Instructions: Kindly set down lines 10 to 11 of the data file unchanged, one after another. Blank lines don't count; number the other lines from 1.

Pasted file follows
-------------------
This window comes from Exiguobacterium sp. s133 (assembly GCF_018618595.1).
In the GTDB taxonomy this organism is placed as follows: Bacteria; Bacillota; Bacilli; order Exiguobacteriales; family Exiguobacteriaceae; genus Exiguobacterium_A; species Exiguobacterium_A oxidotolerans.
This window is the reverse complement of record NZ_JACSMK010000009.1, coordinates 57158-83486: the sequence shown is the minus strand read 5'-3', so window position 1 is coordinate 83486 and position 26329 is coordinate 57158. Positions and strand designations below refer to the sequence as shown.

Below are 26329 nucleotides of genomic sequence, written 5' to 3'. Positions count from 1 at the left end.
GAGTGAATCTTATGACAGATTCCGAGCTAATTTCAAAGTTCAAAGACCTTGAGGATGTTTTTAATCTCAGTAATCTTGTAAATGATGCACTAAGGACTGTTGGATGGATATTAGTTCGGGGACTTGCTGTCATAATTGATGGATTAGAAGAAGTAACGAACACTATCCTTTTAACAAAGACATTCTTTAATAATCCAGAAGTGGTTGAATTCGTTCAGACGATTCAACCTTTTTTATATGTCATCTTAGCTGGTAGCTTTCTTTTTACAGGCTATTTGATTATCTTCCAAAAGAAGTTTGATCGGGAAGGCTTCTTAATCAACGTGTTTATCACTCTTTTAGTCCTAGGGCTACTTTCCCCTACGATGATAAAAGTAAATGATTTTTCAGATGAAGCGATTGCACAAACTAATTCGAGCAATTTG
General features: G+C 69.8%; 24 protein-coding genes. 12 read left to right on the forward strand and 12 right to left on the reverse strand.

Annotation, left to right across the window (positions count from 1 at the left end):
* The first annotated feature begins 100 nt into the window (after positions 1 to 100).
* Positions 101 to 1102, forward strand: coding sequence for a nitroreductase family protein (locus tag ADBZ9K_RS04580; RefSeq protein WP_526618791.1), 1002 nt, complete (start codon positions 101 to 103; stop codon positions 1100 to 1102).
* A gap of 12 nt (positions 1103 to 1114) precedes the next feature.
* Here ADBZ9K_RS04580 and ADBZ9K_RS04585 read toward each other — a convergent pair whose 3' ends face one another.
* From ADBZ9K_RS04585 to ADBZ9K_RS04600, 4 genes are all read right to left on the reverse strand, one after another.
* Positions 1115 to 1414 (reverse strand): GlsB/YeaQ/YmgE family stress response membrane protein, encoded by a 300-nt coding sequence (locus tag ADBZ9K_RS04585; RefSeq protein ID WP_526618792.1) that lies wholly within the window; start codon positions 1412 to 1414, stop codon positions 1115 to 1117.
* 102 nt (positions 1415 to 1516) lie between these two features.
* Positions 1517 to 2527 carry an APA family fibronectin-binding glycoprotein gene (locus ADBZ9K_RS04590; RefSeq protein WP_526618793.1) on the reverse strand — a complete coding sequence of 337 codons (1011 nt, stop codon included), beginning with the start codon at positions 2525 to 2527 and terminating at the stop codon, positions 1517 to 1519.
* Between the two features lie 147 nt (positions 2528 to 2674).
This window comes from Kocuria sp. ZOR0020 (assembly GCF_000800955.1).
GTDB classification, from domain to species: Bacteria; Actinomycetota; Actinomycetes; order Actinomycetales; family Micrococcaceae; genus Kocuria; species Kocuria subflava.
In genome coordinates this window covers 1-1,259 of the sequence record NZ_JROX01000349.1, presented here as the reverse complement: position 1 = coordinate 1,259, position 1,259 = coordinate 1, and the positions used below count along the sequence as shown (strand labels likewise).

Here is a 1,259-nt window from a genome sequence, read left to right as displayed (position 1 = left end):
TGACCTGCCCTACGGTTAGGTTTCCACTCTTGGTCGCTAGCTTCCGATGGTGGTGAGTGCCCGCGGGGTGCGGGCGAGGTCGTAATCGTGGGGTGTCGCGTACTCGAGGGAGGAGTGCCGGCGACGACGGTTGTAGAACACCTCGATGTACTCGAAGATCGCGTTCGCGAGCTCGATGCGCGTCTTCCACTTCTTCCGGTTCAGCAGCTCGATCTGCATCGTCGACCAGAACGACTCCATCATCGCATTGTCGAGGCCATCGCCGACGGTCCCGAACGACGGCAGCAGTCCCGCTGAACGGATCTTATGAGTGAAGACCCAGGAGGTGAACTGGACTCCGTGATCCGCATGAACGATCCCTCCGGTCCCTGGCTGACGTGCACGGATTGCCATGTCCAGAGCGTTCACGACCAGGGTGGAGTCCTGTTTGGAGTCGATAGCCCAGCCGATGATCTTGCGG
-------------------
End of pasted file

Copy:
* A gap of 12 nt (positions 1103 to 1114) precedes the next feature.
* Here ADBZ9K_RS04580 and ADBZ9K_RS04585 read toward each other — a convergent pair whose 3' ends face one another.